Virtualization or Cloud

It is hardly possible to install new physical hardware upon the deployment of a new microservice. Besides, microservices profit from virtualization or a Cloud, since this renders the infrastructures much more flexible. New virtual machines for scaling or testing environments can easily be provided. In the continuous delivery pipeline microservices are constantly started to perform different tests. Moreover, in production new instances have to be started depending on the load.

Therefore, it should be possible to start a new virtual machine in a completely automated manner. Starting new instances with simple API calls is exactly what a Cloud offers. A cloud infrastructure should be available in order to really be able to implement a microservice-based architecture. Virtual machines that are provided by operation via manual processes are not sufficient. This also demonstrates that microservices can hardly be run without modern infrastructures.


When there is an individual virtual machine for each microservice, it is laborious to generate a test environment containing all microservices. Even creating an environment with relatively few microservices can be a challenge for a developer machine. The usage of RAM and CPU is very high for such an environment. In fact, it is hardly sensible to use an entire virtual machine for one microservice. In the end, the microservice should just run and integrate in logging and monitoring. Therefore, solutions like Docker are convenient: Docker does not comprise many of the normally common operating system features.

Instead Docker[1] offers a very lightweight virtualization. To this purpose Docker uses different technologies:

  • • In place of a complete virtualization Docker employs Linux Containers.[2] Support for similar mechanisms in Microsoft Windows has been announced. This enables implementation of a lightweight alternative to virtual machines: All containers use the same kernel. There is only one instance of the kernel in memory. Processes, networks, data systems, and users are separate from each other. In comparison to a virtual machine with its own kernel and often also many operating system services, a container has a profoundly lower overhead. It is easily possible to run hundreds of Linux containers on a simple laptop. Besides, a container starts much more rapidly than a virtual machine with its own kernel and complete operating system. The container does not have to boot an entire operating system; it just starts a new process. The container itself does not add a lot of overhead since it only requires a custom configuration of the operating system resources.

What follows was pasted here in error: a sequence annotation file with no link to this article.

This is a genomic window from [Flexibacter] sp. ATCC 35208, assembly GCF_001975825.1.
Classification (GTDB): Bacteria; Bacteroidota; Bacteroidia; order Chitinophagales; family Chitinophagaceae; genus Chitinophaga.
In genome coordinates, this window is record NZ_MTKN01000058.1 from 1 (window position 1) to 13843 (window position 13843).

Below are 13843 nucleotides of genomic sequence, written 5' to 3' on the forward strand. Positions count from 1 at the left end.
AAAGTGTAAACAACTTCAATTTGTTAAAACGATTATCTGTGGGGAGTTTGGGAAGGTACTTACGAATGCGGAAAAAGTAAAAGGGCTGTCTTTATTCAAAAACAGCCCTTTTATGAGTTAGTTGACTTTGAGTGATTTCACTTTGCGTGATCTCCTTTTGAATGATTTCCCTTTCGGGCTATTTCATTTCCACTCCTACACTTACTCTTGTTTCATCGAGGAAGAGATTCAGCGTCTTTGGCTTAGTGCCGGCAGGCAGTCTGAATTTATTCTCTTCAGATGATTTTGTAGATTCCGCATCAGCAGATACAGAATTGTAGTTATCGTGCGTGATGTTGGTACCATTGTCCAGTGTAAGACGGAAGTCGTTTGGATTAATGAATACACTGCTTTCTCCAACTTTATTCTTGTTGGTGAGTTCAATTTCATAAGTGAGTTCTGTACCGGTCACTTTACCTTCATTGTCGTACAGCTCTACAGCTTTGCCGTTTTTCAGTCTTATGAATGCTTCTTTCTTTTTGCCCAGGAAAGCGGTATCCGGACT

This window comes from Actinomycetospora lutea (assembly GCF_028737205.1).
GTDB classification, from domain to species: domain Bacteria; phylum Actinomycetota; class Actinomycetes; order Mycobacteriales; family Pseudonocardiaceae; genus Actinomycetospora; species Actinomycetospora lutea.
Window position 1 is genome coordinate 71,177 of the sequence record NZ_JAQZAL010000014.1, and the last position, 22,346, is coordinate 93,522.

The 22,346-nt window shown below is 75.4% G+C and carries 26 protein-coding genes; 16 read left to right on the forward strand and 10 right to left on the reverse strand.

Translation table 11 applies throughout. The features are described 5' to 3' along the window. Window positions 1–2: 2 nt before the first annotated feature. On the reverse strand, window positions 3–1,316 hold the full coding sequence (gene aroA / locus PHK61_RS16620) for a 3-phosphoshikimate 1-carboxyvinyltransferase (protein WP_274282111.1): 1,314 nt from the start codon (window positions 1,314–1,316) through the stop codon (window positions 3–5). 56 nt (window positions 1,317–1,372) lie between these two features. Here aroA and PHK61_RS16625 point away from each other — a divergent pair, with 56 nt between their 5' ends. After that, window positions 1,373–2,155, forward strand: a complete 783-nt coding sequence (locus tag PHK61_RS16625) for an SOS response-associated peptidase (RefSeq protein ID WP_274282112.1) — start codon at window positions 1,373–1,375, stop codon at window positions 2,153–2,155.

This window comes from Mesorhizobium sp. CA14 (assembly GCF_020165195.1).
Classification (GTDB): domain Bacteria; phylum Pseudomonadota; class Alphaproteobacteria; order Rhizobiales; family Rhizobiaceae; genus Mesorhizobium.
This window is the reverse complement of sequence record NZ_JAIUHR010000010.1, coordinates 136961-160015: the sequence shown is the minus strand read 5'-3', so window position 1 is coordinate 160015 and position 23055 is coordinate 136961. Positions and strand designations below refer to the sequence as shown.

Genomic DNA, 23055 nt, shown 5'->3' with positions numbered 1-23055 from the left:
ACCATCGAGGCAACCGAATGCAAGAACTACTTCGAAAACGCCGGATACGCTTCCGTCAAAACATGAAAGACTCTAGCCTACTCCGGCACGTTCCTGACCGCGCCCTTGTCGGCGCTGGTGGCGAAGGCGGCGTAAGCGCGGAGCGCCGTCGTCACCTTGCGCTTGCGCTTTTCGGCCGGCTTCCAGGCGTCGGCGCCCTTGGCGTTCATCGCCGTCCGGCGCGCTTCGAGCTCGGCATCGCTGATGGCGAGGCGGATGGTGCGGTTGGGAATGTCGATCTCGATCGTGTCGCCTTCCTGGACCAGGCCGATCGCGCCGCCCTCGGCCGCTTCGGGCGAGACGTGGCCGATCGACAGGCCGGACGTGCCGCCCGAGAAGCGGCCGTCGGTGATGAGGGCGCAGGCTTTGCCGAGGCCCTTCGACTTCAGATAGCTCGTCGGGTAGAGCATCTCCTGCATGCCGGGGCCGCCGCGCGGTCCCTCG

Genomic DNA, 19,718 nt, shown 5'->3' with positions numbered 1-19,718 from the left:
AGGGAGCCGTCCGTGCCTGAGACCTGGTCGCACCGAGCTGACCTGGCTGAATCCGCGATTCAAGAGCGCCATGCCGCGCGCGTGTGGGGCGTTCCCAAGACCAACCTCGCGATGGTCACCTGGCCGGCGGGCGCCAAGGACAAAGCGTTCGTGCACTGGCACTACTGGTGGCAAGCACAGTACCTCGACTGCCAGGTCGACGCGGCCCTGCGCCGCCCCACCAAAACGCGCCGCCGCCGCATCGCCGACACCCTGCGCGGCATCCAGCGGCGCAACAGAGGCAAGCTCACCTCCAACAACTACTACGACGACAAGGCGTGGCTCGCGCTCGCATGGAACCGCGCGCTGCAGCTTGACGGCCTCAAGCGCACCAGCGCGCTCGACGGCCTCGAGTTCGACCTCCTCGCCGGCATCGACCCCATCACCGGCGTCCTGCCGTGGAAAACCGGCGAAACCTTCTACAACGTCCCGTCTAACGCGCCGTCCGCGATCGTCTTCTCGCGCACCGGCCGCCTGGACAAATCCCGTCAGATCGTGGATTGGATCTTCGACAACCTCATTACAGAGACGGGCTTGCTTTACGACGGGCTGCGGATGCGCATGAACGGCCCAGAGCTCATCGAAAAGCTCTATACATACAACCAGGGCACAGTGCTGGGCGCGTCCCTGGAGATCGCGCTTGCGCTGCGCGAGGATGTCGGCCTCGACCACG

• • In addition, the file system is optimized: basic read-only file systems can be used. At the same time additional file systems can be added to the container, which also enables writing. One file system can be put on top of another file system. For instance, a basic file system can be generated that contains an operating system. If software is installed in the running container or if files are modified, the container only has to store these additional files in a small container-specific file system. In this way the memory requirement for the containers on the hard drive is significantly reduced.

Besides, additional interesting possibilities arise: For example, a basic file system can be started with an operating system, and subsequently software can be installed. As mentioned, only changes to the file system are saved that are introduced upon the installation of the software. Based on this delta a file system can be generated. Then a container can be started that puts a file system with this delta on top of the basic file system containing the operating system—and afterwards additional software can be installed in yet another layer. In this manner each “layer” in the file system can contain specific changes. The real file system at run time can be composed from numerous such layers. This enables recycling software installations very efficiently.

Filesystems in Docker

Figure 11.4 Filesystems in Docker

Figure 11.4 shows an example for the file system of a running container: The lowest level is an Ubuntu Linux installation. On top there are changes that have been introduced by installing Java. Then there is the application. For the running container to be able to write changes into the file system, there is a file system on top into which the container writes files. When the container wants to read a file, it will move through the layers from top to bottom until it finds the respective data.

  • [1]
  • [2]
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